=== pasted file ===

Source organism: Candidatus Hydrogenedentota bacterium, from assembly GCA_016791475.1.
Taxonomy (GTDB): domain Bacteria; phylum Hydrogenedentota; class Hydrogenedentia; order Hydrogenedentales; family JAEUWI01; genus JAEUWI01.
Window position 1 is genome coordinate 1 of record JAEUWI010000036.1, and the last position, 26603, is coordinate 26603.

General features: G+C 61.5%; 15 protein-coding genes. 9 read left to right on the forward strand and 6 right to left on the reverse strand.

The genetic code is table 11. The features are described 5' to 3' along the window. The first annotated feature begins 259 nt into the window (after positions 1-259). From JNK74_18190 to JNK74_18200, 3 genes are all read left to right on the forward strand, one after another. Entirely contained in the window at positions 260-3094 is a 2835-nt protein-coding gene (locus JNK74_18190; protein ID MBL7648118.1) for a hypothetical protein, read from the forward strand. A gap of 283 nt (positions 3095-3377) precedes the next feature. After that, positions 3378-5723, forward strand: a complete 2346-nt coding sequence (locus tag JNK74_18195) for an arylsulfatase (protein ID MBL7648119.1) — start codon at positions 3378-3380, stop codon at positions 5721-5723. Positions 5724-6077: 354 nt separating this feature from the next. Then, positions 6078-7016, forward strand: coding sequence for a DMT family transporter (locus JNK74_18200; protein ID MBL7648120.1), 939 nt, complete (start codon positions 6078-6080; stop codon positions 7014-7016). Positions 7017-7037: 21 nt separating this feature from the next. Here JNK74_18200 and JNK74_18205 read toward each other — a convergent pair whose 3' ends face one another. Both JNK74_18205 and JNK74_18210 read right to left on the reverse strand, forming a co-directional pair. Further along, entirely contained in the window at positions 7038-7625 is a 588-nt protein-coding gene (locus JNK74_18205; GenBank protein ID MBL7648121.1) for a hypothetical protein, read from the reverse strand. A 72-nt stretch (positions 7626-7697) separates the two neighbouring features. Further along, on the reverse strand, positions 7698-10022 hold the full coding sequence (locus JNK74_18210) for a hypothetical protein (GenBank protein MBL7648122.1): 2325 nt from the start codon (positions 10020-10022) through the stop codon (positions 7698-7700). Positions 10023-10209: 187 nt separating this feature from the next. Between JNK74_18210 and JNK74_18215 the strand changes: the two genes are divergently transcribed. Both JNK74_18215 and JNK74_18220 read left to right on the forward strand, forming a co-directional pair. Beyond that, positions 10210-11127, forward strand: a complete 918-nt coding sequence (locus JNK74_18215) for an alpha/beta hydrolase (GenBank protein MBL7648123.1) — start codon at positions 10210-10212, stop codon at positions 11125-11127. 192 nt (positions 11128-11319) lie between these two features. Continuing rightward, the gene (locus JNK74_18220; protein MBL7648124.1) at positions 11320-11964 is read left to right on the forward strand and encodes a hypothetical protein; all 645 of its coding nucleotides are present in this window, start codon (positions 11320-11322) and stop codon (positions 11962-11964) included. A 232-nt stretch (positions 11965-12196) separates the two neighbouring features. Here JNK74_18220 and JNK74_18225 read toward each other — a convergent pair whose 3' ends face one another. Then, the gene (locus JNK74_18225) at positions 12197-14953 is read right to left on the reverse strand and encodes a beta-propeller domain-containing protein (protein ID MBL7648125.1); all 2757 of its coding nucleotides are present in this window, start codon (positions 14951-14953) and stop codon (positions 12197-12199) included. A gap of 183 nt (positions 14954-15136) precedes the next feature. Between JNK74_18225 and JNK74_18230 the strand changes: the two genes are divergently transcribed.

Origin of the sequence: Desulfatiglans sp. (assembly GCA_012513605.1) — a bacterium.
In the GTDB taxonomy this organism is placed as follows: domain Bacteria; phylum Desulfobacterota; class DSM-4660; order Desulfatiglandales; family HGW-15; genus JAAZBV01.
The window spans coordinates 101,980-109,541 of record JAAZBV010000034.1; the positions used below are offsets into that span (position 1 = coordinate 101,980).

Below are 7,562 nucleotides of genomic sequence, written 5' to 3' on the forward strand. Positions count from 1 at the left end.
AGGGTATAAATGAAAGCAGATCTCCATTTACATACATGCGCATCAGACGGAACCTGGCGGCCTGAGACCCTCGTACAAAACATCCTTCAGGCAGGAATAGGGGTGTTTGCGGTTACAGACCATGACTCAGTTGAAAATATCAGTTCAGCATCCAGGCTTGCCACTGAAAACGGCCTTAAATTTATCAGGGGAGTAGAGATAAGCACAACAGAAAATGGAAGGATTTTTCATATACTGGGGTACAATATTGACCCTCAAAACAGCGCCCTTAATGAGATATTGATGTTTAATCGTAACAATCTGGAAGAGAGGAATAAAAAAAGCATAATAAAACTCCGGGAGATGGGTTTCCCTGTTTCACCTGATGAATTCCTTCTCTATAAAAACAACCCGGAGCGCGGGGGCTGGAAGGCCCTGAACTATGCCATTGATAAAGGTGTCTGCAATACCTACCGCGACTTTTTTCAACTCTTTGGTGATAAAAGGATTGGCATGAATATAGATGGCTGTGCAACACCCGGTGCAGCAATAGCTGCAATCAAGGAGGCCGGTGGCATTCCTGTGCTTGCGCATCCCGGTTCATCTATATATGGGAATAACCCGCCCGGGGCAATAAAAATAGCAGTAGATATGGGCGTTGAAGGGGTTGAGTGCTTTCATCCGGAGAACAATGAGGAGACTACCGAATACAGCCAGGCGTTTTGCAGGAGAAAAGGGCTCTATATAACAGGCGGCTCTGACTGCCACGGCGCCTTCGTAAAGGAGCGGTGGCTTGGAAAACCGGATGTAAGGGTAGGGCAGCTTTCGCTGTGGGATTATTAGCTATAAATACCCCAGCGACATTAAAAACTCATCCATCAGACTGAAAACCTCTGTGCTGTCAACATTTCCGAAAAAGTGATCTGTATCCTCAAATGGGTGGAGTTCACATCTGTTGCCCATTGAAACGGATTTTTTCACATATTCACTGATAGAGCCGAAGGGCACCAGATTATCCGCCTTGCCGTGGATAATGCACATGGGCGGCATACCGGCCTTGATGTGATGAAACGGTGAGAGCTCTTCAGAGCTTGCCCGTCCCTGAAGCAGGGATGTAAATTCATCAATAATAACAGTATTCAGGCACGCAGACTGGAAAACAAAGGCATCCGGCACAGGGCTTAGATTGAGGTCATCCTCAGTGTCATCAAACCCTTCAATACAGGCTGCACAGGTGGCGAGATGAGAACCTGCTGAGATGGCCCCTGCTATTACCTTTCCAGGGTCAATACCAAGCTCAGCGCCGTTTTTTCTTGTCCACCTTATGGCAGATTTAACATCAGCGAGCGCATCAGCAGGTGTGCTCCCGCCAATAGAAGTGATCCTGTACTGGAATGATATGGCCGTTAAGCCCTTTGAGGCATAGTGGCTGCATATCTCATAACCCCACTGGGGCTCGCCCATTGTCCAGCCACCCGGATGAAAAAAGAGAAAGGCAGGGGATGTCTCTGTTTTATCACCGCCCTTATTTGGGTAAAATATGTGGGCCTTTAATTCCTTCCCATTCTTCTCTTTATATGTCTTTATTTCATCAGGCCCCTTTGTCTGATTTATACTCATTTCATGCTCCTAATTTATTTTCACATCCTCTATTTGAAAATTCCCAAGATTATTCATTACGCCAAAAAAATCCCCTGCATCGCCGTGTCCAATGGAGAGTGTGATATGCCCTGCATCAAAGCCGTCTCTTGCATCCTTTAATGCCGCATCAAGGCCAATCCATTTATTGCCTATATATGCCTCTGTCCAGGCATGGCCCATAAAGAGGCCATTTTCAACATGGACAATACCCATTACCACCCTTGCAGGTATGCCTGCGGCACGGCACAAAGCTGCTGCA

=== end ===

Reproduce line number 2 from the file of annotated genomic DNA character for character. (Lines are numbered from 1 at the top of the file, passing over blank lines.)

Taxonomy (GTDB): domain Bacteria; phylum Hydrogenedentota; class Hydrogenedentia; order Hydrogenedentales; family JAEUWI01; genus JAEUWI01.